October 2006 Archives

Poor old Chad, I think that's what he said his name was. He was on the line for 30 seconds at least before resorting to insults. But it's an indication that boiler-room salespeople just don't have the stamina anymore to get through those vital first minutes before losing it.

I think it might have been the point where I said, "That's two lies you've told me. Want to try for the third?" that sent him over the edge. He got off to a bad start, using cold-call lie number one: "Hi, I'm from X. I'm checking to see whether you got the information pack we sent you."

As a journalist, I get PRs trying the goldfish-memory tactic every once in a while. ("If you recall our conversation the other week about meeting our client's marketing VP..." "No, I don't. But I think you'll recall I said no...") So, I'm used to it. That people try this one on never ceases to amaze me. I can only assume that, sometimes, it works. I told Chad or Chet or Jeb that he hadn't sent me anything.

Welcome to the spam-trap

21 October 2006

Here's a little hint for PRs who think putting small logos in their emails is a really neat idea. It's not. It's a good way to end up in the spam-trap.

Like a lot of people, I have two lines of spam defence. One is on the mailserver, courtesy of good old SpamAssassin. The second line is the email client which, in my case, is Entourage. Its spam filter is fairly effective and has worked that a lot of spam messages have little GIFs embedded in them in an attempt to work around the Bayesian text filters.

What this means is that all those companies that think they're clever for having worked out how to format their emails prettily and stick little images of "PR Company of the Year" trophies and their logos in them are finding that the emails just wind up floating around with over-the-counter stock spam. Sometimes, I fish the messages out of the bin and, if they are really lucky, the senders get whitelisted.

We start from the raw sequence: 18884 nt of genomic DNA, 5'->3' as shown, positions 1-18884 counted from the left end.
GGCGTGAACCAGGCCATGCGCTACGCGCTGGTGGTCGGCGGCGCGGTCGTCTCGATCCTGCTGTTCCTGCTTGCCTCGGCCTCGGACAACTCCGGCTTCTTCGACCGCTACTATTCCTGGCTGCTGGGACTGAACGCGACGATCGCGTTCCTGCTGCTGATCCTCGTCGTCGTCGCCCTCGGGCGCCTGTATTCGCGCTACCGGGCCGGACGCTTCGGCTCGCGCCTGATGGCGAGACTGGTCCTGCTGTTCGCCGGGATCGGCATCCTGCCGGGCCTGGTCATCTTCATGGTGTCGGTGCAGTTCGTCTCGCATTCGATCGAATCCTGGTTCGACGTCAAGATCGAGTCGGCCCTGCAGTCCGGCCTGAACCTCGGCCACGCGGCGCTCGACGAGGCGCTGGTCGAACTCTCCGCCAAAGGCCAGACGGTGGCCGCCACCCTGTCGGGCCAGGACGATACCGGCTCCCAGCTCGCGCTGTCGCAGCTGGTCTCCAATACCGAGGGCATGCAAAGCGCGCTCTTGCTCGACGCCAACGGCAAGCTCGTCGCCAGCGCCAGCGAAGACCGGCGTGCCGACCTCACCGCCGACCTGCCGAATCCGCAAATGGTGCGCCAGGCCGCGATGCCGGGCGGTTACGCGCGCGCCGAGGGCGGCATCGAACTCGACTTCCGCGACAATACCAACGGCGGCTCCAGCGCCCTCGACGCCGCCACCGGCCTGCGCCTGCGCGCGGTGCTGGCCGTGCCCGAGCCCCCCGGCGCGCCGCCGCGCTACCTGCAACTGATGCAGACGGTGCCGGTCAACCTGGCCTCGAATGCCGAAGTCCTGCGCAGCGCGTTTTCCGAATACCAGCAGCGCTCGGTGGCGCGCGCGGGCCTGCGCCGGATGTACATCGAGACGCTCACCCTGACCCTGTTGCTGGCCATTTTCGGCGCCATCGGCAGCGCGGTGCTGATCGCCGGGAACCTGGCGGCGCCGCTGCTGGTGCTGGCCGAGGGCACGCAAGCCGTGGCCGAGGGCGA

My record for getting a call-centre rep to hang up is now at what I think could be an all-time low. The rules for this game are simple: time the call and, without resorting to insults or shouting, get them to either swear at you or petulantly hang up. Congratulations to some guy from what purports to be "The Phone Shop" to be off the line in less than 20 seconds.

It went something like this:

Him: "Hello, I'm calling from the Phone Shop. I want to ask if you've received your 10 per cent discount from Orange."

Me: "I think it's unlikely, as I told you yesterday."

Him: "This is the first time I've called you."

Me: "I don't think it is, otherwise, why would I mention yesterday's conversation?"

Him: "This is the first time I've called. Good. Bye." Click, brr.

I didn't even get as far as trying to get their address (generally impossible) or office phone number (probably false or permanently engaged). Other than hanging up on potential customers for no reason, I can't quite fathom what The Phone Shop's little wheeze is. They did actually call the day before (different operator of course) and we went through the dance of "Who are you? Where are you calling from?". So it took a little longer for that call to suddenly end. Before we got to that point, I was told, for some reason, they needed a house number and a postcode in order to "give me my discount".

At the time, I asked them why, if they were calling on behalf of my (soon to be ex) mobile-phone company - companies like this cold call with the permission of Orange - they didn't already have the information on record? The usual excuses about "needing the information to process the claim" ensued. If I hadn't before, I definitely lost interest there.